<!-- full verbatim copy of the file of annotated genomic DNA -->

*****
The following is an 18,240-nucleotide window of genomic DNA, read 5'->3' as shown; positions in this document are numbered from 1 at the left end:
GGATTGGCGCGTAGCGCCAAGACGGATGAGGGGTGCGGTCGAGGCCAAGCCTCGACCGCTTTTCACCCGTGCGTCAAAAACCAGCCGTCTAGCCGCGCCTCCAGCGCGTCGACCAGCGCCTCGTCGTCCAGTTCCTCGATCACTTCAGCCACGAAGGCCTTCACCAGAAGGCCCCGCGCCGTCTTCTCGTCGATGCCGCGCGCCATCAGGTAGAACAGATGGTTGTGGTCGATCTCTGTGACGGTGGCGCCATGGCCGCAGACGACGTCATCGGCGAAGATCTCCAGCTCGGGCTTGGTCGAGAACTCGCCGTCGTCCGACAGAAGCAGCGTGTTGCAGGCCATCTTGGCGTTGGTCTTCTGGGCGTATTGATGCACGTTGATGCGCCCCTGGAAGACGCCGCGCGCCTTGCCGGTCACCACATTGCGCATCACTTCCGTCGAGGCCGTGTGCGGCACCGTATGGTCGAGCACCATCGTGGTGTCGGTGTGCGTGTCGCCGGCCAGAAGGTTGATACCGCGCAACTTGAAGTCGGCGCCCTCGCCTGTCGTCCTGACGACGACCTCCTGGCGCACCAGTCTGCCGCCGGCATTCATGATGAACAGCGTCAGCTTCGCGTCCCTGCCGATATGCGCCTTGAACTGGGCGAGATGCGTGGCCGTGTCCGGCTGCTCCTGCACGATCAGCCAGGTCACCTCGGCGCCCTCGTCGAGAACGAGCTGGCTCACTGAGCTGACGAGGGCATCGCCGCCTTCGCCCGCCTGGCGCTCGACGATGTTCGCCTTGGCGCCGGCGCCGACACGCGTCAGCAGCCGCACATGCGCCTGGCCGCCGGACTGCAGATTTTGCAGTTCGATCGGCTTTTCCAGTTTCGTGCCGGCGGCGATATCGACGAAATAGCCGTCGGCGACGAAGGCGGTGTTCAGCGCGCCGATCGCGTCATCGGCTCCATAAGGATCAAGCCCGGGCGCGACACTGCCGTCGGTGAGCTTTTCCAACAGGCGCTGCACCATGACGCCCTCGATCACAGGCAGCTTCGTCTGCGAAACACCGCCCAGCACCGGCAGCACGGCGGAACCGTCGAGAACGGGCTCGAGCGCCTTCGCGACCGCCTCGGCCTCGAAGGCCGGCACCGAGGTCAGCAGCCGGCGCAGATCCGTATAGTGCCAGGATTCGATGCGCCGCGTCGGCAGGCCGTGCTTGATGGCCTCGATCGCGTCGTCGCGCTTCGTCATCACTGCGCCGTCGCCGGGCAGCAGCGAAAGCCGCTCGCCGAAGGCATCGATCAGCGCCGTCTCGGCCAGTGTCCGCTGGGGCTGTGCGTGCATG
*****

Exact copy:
The following is an 18,240-nucleotide window of genomic DNA, read 5'->3' as shown; positions in this document are numbered from 1 at the left end:
GGATTGGCGCGTAGCGCCAAGACGGATGAGGGGTGCGGTCGAGGCCAAGCCTCGACCGCTTTTCACCCGTGCGTCAAAAACCAGCCGTCTAGCCGCGCCTCCAGCGCGTCGACCAGCGCCTCGTCGTCCAGTTCCTCGATCACTTCAGCCACGAAGGCCTTCACCAGAAGGCCCCGCGCCGTCTTCTCGTCGATGCCGCGCGCCATCAGGTAGAACAGATGGTTGTGGTCGATCTCTGTGACGGTGGCGCCATGGCCGCAGACGACGTCATCGGCGAAGATCTCCAGCTCGGGCTTGGTCGAGAACTCGCCGTCGTCCGACAGAAGCAGCGTGTTGCAGGCCATCTTGGCGTTGGTCTTCTGGGCGTATTGATGCACGTTGATGCGCCCCTGGAAGACGCCGCGCGCCTTGCCGGTCACCACATTGCGCATCACTTCCGTCGAGGCCGTGTGCGGCACCGTATGGTCGAGCACCATCGTGGTGTCGGTGTGCGTGTCGCCGGCCAGAAGGTTGATACCGCGCAACTTGAAGTCGGCGCCCTCGCCTGTCGTCCTGACGACGACCTCCTGGCGCACCAGTCTGCCGCCGGCATTCATGATGAACAGCGTCAGCTTCGCGTCCCTGCCGATATGCGCCTTGAACTGGGCGAGATGCGTGGCCGTGTCCGGCTGCTCCTGCACGATCAGCCAGGTCACCTCGGCGCCCTCGTCGAGAACGAGCTGGCTCACTGAGCTGACGAGGGCATCGCCGCCTTCGCCCGCCTGGCGCTCGACGATGTTCGCCTTGGCGCCGGCGCCGACACGCGTCAGCAGCCGCACATGCGCCTGGCCGCCGGACTGCAGATTTTGCAGTTCGATCGGCTTTTCCAGTTTCGTGCCGGCGGCGATATCGACGAAATAGCCGTCGGCGACGAAGGCGGTGTTCAGCGCGCCGATCGCGTCATCGGCTCCATAAGGATCAAGCCCGGGCGCGACACTGCCGTCGGTGAGCTTTTCCAACAGGCGCTGCACCATGACGCCCTCGATCACAGGCAGCTTCGTCTGCGAAACACCGCCCAGCACCGGCAGCACGGCGGAACCGTCGAGAACGGGCTCGAGCGCCTTCGCGACCGCCTCGGCCTCGAAGGCCGGCACCGAGGTCAGCAGCCGGCGCAGATCCGTATAGTGCCAGGATTCGATGCGCCGCGTCGGCAGGCCGTGCTTGATGGCCTCGATCGCGTCGTCGCGCTTCGTCATCACTGCGCCGTCGCCGGGCAGCAGCGAAAGCCGCTCGCCGAAGGCATCGATCAGCGCCGTCTCGGCCAGTGTCCGCTGGGGCTGTGCGTGCATG